Translated from French by Shirley Xu.
For the French version, click here.
Shirley Xu: You have mentioned that you lack the space to do traditional art. Are you considering starting traditional art again when you he the opportunity?
Patrick Gaouyat: Yes, absolutely! There is a very instinctive aspect in traditional art that I can’t find in digital art. The feel of the materials, the smells- these are things that aren’t found in a computer.
From a practical point of view, I appreciate having a visible piece of art in my presence. It’s a constant call to work. With a computer, it is easy to save works in progress in a folder at the bottom of your hard drive, and thus easy to forget them.
SX: I see that you spent some time in the army. Has this affected you in any way?
PG: Well, I must point out that for people of my generation, service in the army was required and lasted 10 months. I didn’t enlist myself in the army; I simply did my time to serve my country. Did it affect me? Probably, because it still remains a rather unique experience; you find yourself far from your home, in the middle of strangers without having been able to choose the destination, and you spend the first few days making yourself shout louder without knowing why. If the first contact had been difficult, the rest was much more calm; the routine settled in to the point where I’m simply doing more desk work.
What I’ve kept from the army was, above all, the memories of situations and of people that can’t be found elsewhere. But I don’t have the feeling of having been transformed by my time in the army.
SX: How much has changing technology (microscopes, computers, etc.) influenced your art?
PG: More than the army, that’s for sure!
I’ve grown up with the first computers and I’ve been able to see the evolution of the technology associated with them. The biggest change, however, came from the internet and the discovery of millions of artists via DeviantArt. It’s above all, at that moment, that the vision of the set of technological tools as artistic tools appeared for me.
For me, it often seems important to distinguish the domain of tools and the domain of creativity. A lot of people imagine that technological tools trump creativity, but that vision is biased by the marketing that selects and formats a majority of the images they can see. For me, someone who is used to technological tools, I don’t see machines as a limit to my creativity. It’s by numerical techniques that I came to work in styles that are very different, and I can no longer limit myself to a single style or single technique. With this view comes its opposite: you would rather try new techniques, only to lose yourself on the end. That’s where marketing does its job to make us believe that everything is simple, that machines have magical buttons to make magnificent things. But the reality is completely different: it’s necessary to work to master digital techniques, as with traditional ones.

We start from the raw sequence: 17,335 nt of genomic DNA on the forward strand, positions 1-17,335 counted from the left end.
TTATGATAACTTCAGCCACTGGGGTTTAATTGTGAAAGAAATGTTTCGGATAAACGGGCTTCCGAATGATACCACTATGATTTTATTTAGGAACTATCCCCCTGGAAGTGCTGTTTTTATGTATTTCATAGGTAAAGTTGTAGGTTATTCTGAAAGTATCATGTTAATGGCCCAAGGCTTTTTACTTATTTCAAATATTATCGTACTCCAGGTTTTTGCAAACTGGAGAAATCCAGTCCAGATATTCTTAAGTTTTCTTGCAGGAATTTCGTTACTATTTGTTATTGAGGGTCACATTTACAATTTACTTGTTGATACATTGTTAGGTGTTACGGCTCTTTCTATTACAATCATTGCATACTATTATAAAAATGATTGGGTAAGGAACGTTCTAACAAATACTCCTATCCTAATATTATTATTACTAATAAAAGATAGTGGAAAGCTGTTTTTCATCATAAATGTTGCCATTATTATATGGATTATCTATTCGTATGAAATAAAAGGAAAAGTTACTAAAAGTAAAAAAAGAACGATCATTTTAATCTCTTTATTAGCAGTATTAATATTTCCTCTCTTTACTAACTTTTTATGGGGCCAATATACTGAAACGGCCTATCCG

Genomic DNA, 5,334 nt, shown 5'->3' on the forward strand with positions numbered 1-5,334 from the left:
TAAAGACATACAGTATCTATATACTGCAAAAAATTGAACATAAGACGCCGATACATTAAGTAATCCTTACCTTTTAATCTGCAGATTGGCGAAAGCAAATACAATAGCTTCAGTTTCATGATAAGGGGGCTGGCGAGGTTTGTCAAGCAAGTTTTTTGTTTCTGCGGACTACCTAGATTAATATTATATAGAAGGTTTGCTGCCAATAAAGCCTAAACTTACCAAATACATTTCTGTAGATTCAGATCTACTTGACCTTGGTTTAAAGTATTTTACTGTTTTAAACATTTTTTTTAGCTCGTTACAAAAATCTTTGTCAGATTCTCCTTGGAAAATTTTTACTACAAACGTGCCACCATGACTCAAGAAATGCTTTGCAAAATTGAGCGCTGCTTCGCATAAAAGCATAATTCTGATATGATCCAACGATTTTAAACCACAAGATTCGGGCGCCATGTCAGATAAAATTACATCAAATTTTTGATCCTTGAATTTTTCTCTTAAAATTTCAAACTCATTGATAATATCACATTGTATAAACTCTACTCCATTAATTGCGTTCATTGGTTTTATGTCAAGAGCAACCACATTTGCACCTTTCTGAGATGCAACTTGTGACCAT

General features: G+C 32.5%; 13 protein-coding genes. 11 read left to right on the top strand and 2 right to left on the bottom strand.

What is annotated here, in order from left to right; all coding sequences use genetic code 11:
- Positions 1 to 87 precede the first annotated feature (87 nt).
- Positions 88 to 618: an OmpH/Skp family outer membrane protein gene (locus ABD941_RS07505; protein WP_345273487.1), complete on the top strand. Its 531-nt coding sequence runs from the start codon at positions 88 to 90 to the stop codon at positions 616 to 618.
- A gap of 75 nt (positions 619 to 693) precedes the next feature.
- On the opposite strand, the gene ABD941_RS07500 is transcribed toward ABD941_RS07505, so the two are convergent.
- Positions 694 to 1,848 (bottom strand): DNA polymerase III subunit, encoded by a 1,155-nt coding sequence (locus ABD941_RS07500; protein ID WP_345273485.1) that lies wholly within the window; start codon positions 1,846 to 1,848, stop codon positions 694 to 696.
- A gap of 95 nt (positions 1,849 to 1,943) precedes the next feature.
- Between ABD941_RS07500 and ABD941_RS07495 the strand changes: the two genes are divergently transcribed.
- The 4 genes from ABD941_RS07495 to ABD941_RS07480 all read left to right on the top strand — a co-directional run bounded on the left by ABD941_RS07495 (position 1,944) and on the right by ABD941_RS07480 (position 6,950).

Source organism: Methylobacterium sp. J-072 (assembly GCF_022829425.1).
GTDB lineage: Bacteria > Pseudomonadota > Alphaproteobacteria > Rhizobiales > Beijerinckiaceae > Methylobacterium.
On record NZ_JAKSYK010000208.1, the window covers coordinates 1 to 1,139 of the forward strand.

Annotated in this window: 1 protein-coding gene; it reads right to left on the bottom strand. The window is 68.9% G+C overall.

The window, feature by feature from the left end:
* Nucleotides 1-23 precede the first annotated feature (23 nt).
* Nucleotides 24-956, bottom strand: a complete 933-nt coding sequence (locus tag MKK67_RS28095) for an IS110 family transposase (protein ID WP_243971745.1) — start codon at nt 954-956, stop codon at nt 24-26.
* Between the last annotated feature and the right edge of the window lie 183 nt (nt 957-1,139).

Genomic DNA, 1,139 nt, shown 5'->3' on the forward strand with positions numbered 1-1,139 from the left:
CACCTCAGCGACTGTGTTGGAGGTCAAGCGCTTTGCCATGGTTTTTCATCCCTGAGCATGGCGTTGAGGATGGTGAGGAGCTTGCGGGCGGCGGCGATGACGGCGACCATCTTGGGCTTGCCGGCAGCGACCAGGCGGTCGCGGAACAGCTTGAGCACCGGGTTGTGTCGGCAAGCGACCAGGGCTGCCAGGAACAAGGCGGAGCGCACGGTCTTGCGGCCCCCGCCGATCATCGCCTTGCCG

Even if work is necessary with digital arts, they have a great feature in this way: a work is always modifiable whenever you want, and it’s easy to lose yourself in a work and end up never finishing it. In this regard, I’m still learning how to finally stop and move onto something else.
SX: I love how you show artistic beauty through the use of your microscopes! How much has your art affected the scientific community?
PG: The scientific community? Well, my contacts with it are limited because my laboratory work is solely dedicated to industry; we never publish to scientific papers. Therefore I would say that I have zero influence there.
However, I expect this to change in this regard because some of my images will be undoubtedly showcased by the maker of our microscope in the realm of commercial communications.
Patrick Gaouyat lives in Chartres, a small town in France well known for its cathedral. As an artist he works with several techniques: digital art (photomanipulation, digital painting, 3D, fractal), photography and micrography—which is something somewhere between photography and digital art.